Another Retirement/Disability Pay Question

Wrecks24

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Scenario:

- 14 years Active Duty
- E-7 Army
- Chapter 4 Separation (Disability, Permanent Enhanced) SEJ Separation Code
- 100% P&T through the VA

My questions is:

Will I receive a retirement from the DoD and and 100% P&T from the VA? Or which ever is Higher?

What will my Retirement pay be?

I cant seem to get a straight answer.

Thanks in Advance
 

RonG

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Scenario:

- 14 years Active Duty
- E-7 Army
- Chapter 4 Separation (Disability, Permanent Enhanced) SEJ Separation Code
- 100% P&T through the VA

My questions is:

Will I receive a retirement from the DoD and and 100% P&T from the VA? Or which ever is Higher?

What will my Retirement pay be?

I cant seem to get a straight answer.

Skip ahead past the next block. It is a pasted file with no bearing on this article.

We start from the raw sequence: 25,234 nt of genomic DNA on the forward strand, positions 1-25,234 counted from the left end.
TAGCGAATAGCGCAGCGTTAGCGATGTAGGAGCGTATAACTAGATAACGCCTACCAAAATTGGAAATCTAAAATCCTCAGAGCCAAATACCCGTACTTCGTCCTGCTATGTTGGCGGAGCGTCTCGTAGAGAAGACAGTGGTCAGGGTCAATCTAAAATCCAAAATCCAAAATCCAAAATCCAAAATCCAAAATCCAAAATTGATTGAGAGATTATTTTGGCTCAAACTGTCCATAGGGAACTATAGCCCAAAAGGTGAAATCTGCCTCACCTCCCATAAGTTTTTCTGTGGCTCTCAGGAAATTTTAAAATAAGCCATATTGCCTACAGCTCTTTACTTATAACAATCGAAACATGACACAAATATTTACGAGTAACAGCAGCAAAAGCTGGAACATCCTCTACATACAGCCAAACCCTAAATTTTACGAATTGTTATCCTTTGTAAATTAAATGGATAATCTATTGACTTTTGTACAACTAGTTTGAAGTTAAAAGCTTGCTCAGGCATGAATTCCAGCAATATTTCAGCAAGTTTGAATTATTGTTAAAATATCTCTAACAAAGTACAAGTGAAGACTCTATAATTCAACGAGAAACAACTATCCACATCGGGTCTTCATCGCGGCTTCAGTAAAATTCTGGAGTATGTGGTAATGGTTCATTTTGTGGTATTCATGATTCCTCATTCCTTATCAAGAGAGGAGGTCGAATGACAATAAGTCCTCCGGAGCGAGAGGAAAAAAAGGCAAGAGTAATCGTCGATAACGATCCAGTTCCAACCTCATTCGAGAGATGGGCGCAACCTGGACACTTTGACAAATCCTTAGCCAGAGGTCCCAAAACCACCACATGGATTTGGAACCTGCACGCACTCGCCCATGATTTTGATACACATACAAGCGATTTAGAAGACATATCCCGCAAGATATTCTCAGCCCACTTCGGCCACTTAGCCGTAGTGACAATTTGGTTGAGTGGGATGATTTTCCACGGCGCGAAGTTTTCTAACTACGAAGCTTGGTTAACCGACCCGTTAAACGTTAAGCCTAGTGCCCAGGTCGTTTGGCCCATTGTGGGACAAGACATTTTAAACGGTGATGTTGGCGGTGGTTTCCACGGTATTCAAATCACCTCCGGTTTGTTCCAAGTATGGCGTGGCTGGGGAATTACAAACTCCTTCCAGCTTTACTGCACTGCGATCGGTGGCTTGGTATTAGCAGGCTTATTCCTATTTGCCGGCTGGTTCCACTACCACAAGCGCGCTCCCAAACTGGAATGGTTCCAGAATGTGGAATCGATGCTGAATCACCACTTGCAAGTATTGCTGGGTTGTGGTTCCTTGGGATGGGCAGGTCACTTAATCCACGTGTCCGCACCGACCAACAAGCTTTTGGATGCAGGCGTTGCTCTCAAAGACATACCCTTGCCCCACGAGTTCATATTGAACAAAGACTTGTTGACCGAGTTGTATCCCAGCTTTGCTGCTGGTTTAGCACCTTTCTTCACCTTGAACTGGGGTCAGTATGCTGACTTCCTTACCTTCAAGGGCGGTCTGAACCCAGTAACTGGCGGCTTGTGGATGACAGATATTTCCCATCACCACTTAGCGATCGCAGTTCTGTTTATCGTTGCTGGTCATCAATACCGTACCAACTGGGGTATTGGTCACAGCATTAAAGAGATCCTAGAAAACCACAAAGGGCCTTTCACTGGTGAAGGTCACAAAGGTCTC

Thanks in Advance
Hello,

In January 2018, you said:
"So I am a retired Sergeant First Class, regular 20 year retirement.
I received my VA claim as 40%.
I applied for CRSC (only 30% was actual combat related), and I also filed for an appeal for my VA Claim
."

If that is somehow incorrect (which would be puzzling), the following would be needed to provide the info you requested:



1. What is your DoD disability retirement percentage?
2. What is the amount of your VA compensation (include dependent categories, numbers, and ages of children)
3. Are 14 years active duty the precise number of years and months?
4. What is your average high three base pay for retirement (total of highest 36 months of pay divided by 36)?